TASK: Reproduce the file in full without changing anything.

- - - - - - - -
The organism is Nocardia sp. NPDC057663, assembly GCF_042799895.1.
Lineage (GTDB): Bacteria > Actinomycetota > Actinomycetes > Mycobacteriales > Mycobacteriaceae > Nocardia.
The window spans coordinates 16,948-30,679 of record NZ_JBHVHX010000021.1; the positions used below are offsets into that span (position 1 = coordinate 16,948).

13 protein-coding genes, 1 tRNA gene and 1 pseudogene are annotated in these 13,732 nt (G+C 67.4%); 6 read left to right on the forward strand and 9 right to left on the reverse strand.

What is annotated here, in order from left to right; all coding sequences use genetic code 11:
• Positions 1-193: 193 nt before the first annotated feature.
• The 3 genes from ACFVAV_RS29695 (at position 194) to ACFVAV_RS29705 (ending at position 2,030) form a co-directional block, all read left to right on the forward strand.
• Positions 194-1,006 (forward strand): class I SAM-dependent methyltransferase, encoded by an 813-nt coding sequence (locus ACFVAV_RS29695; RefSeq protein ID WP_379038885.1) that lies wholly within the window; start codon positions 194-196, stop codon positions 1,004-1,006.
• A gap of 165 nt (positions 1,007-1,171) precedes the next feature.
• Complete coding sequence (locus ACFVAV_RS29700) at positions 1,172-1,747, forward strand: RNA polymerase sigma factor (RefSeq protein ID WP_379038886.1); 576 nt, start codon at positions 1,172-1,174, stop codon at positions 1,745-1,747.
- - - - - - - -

The organism is Nocardia sp. NPDC057663, assembly GCF_042799895.1.
Lineage (GTDB): Bacteria > Actinomycetota > Actinomycetes > Mycobacteriales > Mycobacteriaceae > Nocardia.
The window spans coordinates 16,948-30,679 of record NZ_JBHVHX010000021.1; the positions used below are offsets into that span (position 1 = coordinate 16,948).

13 protein-coding genes, 1 tRNA gene and 1 pseudogene are annotated in these 13,732 nt (G+C 67.4%); 6 read left to right on the forward strand and 9 right to left on the reverse strand.

What is annotated here, in order from left to right; all coding sequences use genetic code 11:
• Positions 1-193: 193 nt before the first annotated feature.
• The 3 genes from ACFVAV_RS29695 (at position 194) to ACFVAV_RS29705 (ending at position 2,030) form a co-directional block, all read left to right on the forward strand.
• Positions 194-1,006 (forward strand): class I SAM-dependent methyltransferase, encoded by an 813-nt coding sequence (locus ACFVAV_RS29695; RefSeq protein ID WP_379038885.1) that lies wholly within the window; start codon positions 194-196, stop codon positions 1,004-1,006.
• A gap of 165 nt (positions 1,007-1,171) precedes the next feature.
• Complete coding sequence (locus ACFVAV_RS29700) at positions 1,172-1,747, forward strand: RNA polymerase sigma factor (RefSeq protein ID WP_379038886.1); 576 nt, start codon at positions 1,172-1,174, stop codon at positions 1,745-1,747.